# Searching a list of 3 lists for equivalence of 2 lists and averaging all the values in the 3rd list where list 1 and 2 are equal (Python)

I have a list of data samples of the signal strength at a distance and angle about a point. a sample of the data looks like this:

``````0.5,0,-21
0.5,0,-23
1.0,0,-29
1.0,0,-30
0.5,45,-22
0.5,45,-23
``````

Where the data is organised radius, angle, rssi(signal strength).

As you can see I have multiple measurements for the signal strength however some have common radii and others have common angles. I am trying to find a simple way to move through the list finding all the rows with common radii and angle, average the rssi and append the radius, angle and averaged rssi to a new list.

The way I am trying to do it is:

``````import numpy as np
import math

#create 3 lists
original_data=[] # list to import the original data to
interim_data=[] # list to group rows with common radii and angles
R=[]
P=[]
Z=[]

#import data
original_data=np.genfromtxt('bot1.csv', delimiter=',')

#convert rssi to linear
for b in original_data:
b[2]=math.pow(10,b[2]/10)

for item in original_data:
if item[0] and item[1] not in R and P: #check if the common r and theta have been searched for already
for a in original_data:
if a[0] == item[0] and a[1] == item[1]:
interim_data.append(a)
#Once all rows in orginal data have been checked, average the result in interim data and place in averaged lists R, P and Z

Z.append(10*math.log10(sum(interim_data[3])/len(interim_data)))
R.append(item[0])
P.append(item[1])
``````

However when I run this code Z, R and P remain empty. I have tried a few variations with more for loops but I am wondering if there is possibly a simpler way to do what I am trying to do.

I'm also having the problem when converting to linear values = 10^(rssi dBm value/10) I can't seem to get the indexing to work.

``````b[2]=math.pow(10,b[2]/10)
``````

affects all lists in b, not just b[2]. Anyone know why that is?

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there is no need to import both numpy and math. –  Francesco Montesano Apr 8 at 13:56
Sounds like a job for either `itertools.groupby` or `pandas` –  Mr E Apr 8 at 14:02
if Z, R and P remains empty means that the code never gets there. Beside: try to avoid explicit loops if you can and a double loop over the same array doesn't make much sense to me. ps: I tried to reformat your code substituting tabs (that have problems with visualisation, as can have different lenght on different systems) with 4 spaces, and I might have messed up the indentation. Can you please check it and edit to correct? –  Francesco Montesano Apr 8 at 14:22
Yeh seems to be fine. When you say there is no need to import math and numpy does numpy have all the same functions ie I could replace math.pow() with np.pow() or does numpy import math itself? –  mark mcmurray Apr 8 at 15:16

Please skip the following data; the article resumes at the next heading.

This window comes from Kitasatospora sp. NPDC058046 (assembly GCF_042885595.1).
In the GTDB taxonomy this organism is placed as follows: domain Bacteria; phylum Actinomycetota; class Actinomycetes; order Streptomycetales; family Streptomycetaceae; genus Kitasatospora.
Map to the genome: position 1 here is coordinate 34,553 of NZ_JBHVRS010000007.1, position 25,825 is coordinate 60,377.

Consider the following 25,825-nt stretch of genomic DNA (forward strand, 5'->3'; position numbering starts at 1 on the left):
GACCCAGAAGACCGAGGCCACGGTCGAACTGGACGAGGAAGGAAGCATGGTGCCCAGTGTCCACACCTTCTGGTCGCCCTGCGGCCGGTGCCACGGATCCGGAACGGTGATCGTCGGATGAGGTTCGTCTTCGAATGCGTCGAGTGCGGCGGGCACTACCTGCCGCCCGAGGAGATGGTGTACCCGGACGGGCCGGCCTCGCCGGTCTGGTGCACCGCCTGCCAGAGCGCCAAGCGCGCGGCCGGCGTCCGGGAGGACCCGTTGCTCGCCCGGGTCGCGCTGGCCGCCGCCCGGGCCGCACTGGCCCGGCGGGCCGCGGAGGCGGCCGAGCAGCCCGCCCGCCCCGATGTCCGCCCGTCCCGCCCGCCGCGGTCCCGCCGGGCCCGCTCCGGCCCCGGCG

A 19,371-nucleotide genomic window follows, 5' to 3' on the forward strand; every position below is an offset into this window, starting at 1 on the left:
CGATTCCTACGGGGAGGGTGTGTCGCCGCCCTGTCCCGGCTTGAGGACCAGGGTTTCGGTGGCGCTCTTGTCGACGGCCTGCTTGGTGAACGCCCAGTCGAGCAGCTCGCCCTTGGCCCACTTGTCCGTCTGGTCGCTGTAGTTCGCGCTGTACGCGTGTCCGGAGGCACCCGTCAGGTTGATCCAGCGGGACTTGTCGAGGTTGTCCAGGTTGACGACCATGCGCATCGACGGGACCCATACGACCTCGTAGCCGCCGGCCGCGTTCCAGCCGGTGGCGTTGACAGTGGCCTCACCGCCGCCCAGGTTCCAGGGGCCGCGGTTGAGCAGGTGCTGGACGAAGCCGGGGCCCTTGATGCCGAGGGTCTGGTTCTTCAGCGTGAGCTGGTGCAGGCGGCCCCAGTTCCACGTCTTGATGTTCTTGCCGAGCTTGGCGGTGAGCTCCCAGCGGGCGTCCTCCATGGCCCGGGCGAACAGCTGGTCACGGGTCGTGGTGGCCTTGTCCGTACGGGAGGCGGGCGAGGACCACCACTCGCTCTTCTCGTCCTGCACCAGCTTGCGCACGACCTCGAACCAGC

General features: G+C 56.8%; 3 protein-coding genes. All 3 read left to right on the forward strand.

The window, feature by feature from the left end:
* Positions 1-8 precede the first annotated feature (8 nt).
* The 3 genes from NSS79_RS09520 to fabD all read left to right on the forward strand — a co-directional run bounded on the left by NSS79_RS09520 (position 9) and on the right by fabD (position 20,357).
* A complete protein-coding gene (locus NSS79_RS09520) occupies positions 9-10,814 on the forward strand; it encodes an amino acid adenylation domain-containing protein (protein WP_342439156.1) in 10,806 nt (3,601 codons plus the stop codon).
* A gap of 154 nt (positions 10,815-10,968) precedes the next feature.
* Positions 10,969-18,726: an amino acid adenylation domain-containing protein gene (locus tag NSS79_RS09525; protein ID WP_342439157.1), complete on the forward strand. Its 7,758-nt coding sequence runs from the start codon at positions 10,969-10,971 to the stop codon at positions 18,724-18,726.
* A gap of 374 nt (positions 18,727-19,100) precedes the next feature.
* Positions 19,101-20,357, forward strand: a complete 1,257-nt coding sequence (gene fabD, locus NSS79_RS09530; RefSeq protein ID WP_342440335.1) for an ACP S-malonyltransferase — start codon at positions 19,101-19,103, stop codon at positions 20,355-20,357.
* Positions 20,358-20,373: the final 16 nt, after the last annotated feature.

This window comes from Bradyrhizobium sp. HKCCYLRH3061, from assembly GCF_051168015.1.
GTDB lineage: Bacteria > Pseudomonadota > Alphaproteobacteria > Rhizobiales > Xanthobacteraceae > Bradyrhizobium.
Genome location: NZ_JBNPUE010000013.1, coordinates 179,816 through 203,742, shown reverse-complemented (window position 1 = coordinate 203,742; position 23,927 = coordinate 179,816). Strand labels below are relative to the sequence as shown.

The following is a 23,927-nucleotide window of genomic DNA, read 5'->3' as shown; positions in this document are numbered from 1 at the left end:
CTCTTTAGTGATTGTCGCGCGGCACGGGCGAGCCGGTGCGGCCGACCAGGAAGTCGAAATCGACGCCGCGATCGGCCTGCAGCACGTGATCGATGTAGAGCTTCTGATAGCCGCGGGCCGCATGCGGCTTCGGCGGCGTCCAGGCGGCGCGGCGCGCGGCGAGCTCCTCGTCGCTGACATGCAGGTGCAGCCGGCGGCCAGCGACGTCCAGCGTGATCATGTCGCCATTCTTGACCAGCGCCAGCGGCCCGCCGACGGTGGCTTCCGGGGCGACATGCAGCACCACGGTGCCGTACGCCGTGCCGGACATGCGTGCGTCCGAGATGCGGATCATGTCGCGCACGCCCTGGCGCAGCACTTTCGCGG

You can see here the numpy math functions. I think that they are all the ones that you can find in `math`. I think that numpy reimplements all of them to be used on arrays. Check the edit2 in my answer, I get rid of one of the loop, that is useless with numpy. Then, just for the record: `np.pow(a, b)` is the same as `a**b` –  Francesco Montesano Apr 9 at 9:51

You should be able to get what you want with something like this.

``````import numpy as np
import itertools as it

data = np.array([[0.5,0,-21],
[0.5,0,-23],
[1.0,0,-29],
[1.0,0,-30],
[0.5,45,-22],
[0.5,45,-23]])
# convert signal strength
data[:,-1]= np.pow(10, data[:,-1]/10.)

# get the unique values of radius and angles
uangle = np.unique(data[:,1])

mean_data = []
for ur, ua in it.product(uradius, uangle):
samepoints = (data[:,0]==ur) & (data[:,1]==ua)
if samepoints.sum() > 1:  # check if there is more than one match
mean_data.append([ur, ua, np.mean(data[samepoints,-1])])
elif samepoints.sum() == 1:
mean_data.append([ur, ua, data[samepoints,-1]])
``````

Edit

output (without doing the `np.pow(..)`)

mean_data = [[0.5, 0.0, -22.0], [0.5, 45.0, -22.5], [1.0, 0.0, -29.5]]

Edit2

Numpy math operations act on the whole array that you provide, so there is no need of the loop over the rssi.

If you like more, you can also do

``````# convert signal strength
data[:,-1]= 10**(data[:,-1]/10.)
``````
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It's not too pretty but

``````import numpy as np
from itertools import groupby

original_data=np.genfromtxt('bot1.csv', delimiter=',')

data = sorted(original_data.tolist(), key=lambda x: x[:2])

[(k, np.mean(list(v),axis=0)[2]) for k, v in groupby(data, lambda x: x[:2])]
``````

which outputs

``````[([0.5, 0.0], -22.0), ([0.5, 45.0], -22.5), ([1.0, 0.0], -29.5)]
``````

I'm not sure what you're going for with the logs and powers but this should hopefully get you started.

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